A migraine is not just a headache. This condition can affect quality of life even when there are no seizures. In a study published by Neurology, scientists found that patients with migraine were more likely to experience motion sickness. The authors of the work named possible causes of this problem.
During a roller coaster ride, almost anyone can get dizzy, but people trying migraines, are much more likely to face the problem of motion sickness.
In a new study, scientists from Germany have determined how often people with migraine get motion sickness compared to healthy people, and also revealed previously unknown features of the work of their nervous system. To do this, they used a simulation of a roller coaster ride.
The study involved 20 patients with migraine and 20 healthy people. Their average age was 30 years old. Participants suffering from migraine experienced an average of 3.7 attacks per month, 15% of whom were taking medication to prevent it. During the experiment, they did not have migraine attacks, 15% had them within two days after the virtual trip.
Study participants underwent functional magnetic resonance imaging while watching a 35-minute realistic video simulating a roller coaster ride. In the video, fast driving alternated with slow climbs.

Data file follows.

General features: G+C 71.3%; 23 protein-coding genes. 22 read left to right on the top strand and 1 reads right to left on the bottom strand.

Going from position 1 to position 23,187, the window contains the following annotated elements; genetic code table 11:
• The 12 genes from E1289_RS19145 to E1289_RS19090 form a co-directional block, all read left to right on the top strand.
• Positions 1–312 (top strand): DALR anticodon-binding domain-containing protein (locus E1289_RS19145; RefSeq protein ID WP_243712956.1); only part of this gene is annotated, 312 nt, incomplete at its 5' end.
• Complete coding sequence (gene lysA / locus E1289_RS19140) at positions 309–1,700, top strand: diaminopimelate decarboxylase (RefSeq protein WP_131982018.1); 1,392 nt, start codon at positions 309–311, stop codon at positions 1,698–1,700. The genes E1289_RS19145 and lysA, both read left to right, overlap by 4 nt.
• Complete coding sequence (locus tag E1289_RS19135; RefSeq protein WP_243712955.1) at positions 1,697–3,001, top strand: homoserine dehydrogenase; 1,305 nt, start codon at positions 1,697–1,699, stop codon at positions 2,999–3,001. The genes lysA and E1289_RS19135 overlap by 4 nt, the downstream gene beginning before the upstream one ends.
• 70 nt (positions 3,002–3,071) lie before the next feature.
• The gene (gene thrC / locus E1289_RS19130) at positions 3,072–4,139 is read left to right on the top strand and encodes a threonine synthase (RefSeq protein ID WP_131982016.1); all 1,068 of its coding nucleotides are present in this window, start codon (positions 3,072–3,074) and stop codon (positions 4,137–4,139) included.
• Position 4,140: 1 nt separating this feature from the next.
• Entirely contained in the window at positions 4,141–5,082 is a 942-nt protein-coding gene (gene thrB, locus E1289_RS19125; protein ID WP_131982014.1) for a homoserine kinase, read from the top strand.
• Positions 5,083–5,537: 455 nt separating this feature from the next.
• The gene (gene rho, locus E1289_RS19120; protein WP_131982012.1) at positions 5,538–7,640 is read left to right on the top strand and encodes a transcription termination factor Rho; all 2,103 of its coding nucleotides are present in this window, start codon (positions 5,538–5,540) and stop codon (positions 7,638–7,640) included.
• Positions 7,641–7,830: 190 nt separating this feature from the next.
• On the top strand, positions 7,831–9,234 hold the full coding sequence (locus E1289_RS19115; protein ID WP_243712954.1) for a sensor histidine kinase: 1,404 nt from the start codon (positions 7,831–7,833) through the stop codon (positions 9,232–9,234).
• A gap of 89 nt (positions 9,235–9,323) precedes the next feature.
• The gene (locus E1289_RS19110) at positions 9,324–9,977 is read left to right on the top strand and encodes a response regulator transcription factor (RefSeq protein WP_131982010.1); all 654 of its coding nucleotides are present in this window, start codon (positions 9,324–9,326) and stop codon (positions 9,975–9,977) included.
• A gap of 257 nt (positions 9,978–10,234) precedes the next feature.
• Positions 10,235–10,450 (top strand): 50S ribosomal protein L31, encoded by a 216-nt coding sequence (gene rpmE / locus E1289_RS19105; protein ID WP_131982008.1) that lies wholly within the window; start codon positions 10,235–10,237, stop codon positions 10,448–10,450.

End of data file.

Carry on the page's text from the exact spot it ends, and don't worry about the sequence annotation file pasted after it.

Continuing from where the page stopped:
Compared to controls, patients with migraine were more likely to report feeling dizzy (65% vs 30%) and motion sick (47.3% vs 24.3%) while watching the video. In those who suffered from migraines, the symptoms were more pronounced and prolonged.
Functional MRI showed that people who regularly experience migraine attacks had increased activity in the brain regions that are responsible for vision, pain perception, motor information processing and balance. They also had reduced activity in parts of the brain associated with cognitive functions, including attention. The more severe the migraine in people, the more pronounced were these changes during the trip.
“Our data show that areas of the brain associated with migraine pain processing overlap with brain systems that regulate motion sickness and dizziness. People with migraines do more than just have a headache. They also often face other problems that can reduce their quality of life. This study gives us a better understanding of what is going on in their brains,” said Gabriella Carvalo from the University of Lübeck.